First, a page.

FanPost

Sunday OT/AFC/NFC Championship GDT (Unless Adam trumps me) 01/19/14

AFC

Both the AFC and the NFC were created after the NFL merged with the American Football League (AFL) in 1970.[1] The AFL began play in 1960 with eight teams, and added two more expansion clubs (the Miami Dolphins in 1966 and the Cincinnati Bengals in 1968) before the merger. In order to equalize the number of teams in each conference, three NFL teams that predated the AFl's launch (the Cleveland Browns, Pittsburgh Steelers, and the then-Baltimore Colts) joined the ten former AFL teams to form the AFC. The two AFL divisions AFL East and AFL West were more or less intact, while the AFC Central was transplanted from the old NFL where it was called the NFL Century Division where the Browns and Steelers had played since 1967.

Since the merger, five expansion teams have joined the AFC and two have left, thus making the current total 16. When the Seattle Seahawks and the Tampa Bay Buccaneers joined the league in 1976, they were temporarily placed in the NFC and AFC respectively. This arrangement lasted for one season only before the two teams switched conferences. The Seahawks eventually returned to the NFC as a result of the 2002 realignment. The expansion Jacksonville Jaguars joined the AFC in 1995.

Due to the relocation controversy of the Cleveland Browns, a new AFC franchise called the Baltimore Ravens was officially established in 1996 while the Browns were reactivated in 1999.

The Houston Texans were then added to the league in 2002, joining the AFC.

Between 2000 and 2012, the AFC had sent either the Baltimore Ravens, the Indianapolis Colts, the New England Patriots, or the Pittsburgh Steelers to the Super Bowl, with one exception. In the 2002 NFL season, the Oakland Raiders lost to the Tampa Bay Buccaneers in Super Bowl XXXVII. By contrast, the NFC sent a different team each year save for the 2011 NFL season, when the New York Giants made it to their second Super Bowl in that same time span, Super Bowl XLVI.

NFC

Both the AFC and NFC were created after the NFL merged with the American Football League (AFL) in 1970.[1] When the AFL began play in 1960 with eight teams, the NFL consisted of 13 clubs. By 1969, the AFL had expanded to ten teams and NFL to 16 clubs. In order to balance the merged league, all ten of the former AFL teams along with the NFL's Cleveland Browns, Pittsburgh Steelers, and Baltimore Colts formed the AFC, while the remaining 13 NFL teams formed the NFC.

However, team owners could not agree to a plan on how to align the clubs in the NFC. The alignment proposals were narrowed down to five finalists, and then the plan that was eventually selected was picked out of a glass bowl by then-NFL commissioner Pete Rozelle's secretary, on January 16, 1970.[2]

The five alignment plans for the NFC in 1970 were as follows, with Plan 3 eventually selected:

  • Plan 1
    • Eastern - Atlanta, Minnesota, New York Giants, Philadelphia, Washington
    • Central - Chicago, Detroit, Green Bay, New Orleans
    • Western - Dallas, Los Angeles Rams, St. Louis Cardinals, San Francisco
  • Plan 2
    • Eastern - Minnesota, New York Giants, Philadelphia, Washington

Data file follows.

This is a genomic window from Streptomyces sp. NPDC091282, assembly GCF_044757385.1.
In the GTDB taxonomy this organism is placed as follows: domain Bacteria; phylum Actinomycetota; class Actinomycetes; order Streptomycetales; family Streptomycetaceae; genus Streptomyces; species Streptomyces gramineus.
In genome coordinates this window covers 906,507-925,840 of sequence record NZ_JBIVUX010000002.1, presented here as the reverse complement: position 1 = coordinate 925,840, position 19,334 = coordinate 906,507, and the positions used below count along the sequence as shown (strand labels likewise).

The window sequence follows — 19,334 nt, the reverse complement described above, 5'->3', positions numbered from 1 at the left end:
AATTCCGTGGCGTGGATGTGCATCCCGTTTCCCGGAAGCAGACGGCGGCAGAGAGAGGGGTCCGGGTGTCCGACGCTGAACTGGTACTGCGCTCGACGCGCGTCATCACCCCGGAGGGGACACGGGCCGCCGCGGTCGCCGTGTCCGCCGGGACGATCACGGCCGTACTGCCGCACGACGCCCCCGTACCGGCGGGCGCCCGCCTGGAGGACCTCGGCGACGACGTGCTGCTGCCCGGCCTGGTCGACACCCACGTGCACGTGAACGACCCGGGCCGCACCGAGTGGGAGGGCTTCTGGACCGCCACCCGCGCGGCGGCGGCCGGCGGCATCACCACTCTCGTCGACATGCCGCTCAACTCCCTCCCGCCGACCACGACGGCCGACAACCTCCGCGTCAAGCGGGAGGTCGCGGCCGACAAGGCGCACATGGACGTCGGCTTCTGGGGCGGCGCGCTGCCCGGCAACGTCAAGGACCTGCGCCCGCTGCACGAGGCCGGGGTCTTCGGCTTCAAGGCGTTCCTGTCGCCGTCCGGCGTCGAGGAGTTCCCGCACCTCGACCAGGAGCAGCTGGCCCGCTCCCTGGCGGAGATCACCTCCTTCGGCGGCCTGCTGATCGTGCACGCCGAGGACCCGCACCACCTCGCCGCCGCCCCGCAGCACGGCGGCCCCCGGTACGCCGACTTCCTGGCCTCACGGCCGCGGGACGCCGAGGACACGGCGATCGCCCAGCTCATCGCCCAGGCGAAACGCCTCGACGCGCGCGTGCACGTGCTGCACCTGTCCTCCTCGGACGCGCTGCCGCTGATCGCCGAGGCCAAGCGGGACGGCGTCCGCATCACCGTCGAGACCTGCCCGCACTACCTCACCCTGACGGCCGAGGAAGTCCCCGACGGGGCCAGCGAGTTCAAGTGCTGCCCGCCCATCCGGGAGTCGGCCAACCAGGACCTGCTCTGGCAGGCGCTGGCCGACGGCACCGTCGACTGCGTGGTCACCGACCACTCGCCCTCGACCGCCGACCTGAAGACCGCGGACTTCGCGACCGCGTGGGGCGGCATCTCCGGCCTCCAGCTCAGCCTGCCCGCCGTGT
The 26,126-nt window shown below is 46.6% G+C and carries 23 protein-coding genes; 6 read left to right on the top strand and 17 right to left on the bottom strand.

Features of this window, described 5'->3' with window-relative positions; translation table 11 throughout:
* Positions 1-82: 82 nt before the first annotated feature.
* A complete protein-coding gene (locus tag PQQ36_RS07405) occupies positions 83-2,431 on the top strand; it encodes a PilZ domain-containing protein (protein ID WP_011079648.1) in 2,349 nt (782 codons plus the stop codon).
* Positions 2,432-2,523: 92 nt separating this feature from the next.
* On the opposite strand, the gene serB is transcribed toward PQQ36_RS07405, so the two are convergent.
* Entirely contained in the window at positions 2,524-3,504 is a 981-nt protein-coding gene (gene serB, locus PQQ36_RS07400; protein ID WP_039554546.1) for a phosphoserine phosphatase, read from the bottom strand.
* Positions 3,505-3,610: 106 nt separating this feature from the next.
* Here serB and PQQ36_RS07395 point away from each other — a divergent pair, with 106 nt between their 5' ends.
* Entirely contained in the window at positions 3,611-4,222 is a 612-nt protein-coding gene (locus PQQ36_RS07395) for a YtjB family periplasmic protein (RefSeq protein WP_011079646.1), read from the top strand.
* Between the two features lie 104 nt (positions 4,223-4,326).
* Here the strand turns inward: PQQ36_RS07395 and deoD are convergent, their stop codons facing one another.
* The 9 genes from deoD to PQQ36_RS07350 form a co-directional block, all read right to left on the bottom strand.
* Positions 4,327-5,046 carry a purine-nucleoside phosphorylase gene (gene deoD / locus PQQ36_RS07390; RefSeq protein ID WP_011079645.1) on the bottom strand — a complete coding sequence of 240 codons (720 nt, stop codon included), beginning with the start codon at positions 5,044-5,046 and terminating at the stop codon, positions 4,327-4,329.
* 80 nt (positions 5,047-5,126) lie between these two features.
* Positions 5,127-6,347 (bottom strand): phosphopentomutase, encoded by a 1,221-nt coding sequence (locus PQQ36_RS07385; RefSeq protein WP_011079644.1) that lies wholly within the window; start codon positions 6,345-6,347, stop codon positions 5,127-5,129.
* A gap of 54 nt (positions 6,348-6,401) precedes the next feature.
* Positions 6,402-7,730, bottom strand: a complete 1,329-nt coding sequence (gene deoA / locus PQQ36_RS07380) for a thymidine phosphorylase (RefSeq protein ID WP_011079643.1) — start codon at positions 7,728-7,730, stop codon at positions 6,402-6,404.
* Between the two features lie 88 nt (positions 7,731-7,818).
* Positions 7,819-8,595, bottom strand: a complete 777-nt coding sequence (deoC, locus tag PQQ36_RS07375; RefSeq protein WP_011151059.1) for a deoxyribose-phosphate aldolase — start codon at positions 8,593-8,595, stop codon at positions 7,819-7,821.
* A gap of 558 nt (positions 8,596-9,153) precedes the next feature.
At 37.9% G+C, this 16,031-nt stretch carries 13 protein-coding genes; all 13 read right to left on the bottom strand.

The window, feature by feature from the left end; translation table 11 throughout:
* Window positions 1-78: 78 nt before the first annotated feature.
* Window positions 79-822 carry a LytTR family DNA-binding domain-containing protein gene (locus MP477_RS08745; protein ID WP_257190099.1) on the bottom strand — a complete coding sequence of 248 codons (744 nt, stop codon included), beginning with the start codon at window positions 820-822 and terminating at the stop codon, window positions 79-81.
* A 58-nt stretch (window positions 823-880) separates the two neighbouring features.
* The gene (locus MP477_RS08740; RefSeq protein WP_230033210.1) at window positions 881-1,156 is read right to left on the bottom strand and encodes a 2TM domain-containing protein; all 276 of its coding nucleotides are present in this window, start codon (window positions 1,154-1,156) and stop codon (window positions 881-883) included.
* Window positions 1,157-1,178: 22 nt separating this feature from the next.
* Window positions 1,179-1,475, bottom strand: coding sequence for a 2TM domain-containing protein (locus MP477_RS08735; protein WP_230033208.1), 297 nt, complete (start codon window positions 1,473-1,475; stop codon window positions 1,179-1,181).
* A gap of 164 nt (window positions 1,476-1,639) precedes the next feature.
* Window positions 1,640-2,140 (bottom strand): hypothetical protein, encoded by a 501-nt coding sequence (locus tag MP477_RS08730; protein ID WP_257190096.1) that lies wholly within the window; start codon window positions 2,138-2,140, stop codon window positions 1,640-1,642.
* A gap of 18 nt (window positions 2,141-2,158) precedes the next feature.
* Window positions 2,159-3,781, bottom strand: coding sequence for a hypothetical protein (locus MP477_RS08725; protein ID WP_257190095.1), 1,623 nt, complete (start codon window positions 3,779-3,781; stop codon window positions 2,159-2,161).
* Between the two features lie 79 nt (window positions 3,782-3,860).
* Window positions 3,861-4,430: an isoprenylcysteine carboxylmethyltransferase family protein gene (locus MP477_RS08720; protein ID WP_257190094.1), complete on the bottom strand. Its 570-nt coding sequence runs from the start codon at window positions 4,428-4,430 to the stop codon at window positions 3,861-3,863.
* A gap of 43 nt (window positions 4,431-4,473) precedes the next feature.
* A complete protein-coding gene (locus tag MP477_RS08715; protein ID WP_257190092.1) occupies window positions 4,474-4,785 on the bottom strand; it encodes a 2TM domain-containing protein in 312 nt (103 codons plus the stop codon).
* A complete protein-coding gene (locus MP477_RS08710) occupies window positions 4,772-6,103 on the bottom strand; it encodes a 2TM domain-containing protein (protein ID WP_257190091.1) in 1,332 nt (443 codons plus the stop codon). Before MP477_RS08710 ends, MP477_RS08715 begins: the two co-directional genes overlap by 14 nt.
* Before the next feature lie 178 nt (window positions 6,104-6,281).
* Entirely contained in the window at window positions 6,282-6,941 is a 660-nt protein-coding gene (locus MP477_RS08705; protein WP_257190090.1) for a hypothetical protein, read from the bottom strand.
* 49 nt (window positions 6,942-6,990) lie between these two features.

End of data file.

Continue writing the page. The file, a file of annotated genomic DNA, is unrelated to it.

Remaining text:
• Central - Atlanta, Dallas, New Orleans, St. Louis Cardinals
    • Western - Chicago, Detroit, Green Bay, Los Angeles Rams, San Francisco
  • Plan 3
    • Eastern - Dallas, New York Giants, Philadelphia, St. Louis Cardinals, Washington
    • Central - Chicago, Detroit, Green Bay, Minnesota
    • Western - Atlanta, Los Angeles Rams, New Orleans, San Francisco
  • Plan 4
    • Eastern - Minnesota, New York Giants, Philadelphia, St. Louis Cardinals, Washington
    • Central - Atlanta, Chicago, Detroit, Green Bay
    • Western - Dallas, New Orleans, Los Angeles Rams, San Francisco
  • Plan 5
    • Eastern - Detroit, Minnesota, New York Giants, Philadelphia, Washington
    • Central - Chicago, Dallas, Green Bay, St. Louis Cardinals
    • Western - Atlanta, Los Angeles Rams, New Orleans, San Francisco

Three expansion teams have joined the NFC since the merger, thus making the current total 16. When the Seattle Seahawks and the Tampa Bay Buccaneers joined the league in 1976, they were temporarily placed in the NFC and AFC, respectively, for one season before they switched conferences. The Seahawks returned to the NFC as a result of the 2002 realignment. The Carolina Panthers joined the NFC in 1995.

Since the 2002 realignment, no NFC team has made back-to-back Super Bowl appearances. Since 2001--when the St. Louis Rams lost Super Bowl XXXVI to the New England Patriots--the NFC has sent 11 of 16 teams to the Super Bowl, with only Atlanta (which appeared in Super Bowl XXXIII just three years prior), Dallas (last appeared in Super Bowl XXX), Detroit (never appeared in a Super Bowl), Minnesota (last appeared in Super Bowl XI, currently the longest such drought in the NFC), and Washington (last appeared in Super Bowl XXVI) having not appeared for the conference, although the Falcons and Vikings have appeared in the NFC Championship Game in that span. By contrast, the AFC have sent either the Indianapolis Colts, New England Patriots, or the Pittsburgh Steelers in every year in that same span except for 2002, when the Oakland Raiders lost to the Tampa Bay Buccaneers in Super Bowl XXXVII, and 2012, when the Baltimore Ravens defeated the San Francisco 49ers in Super Bowl XLVII.

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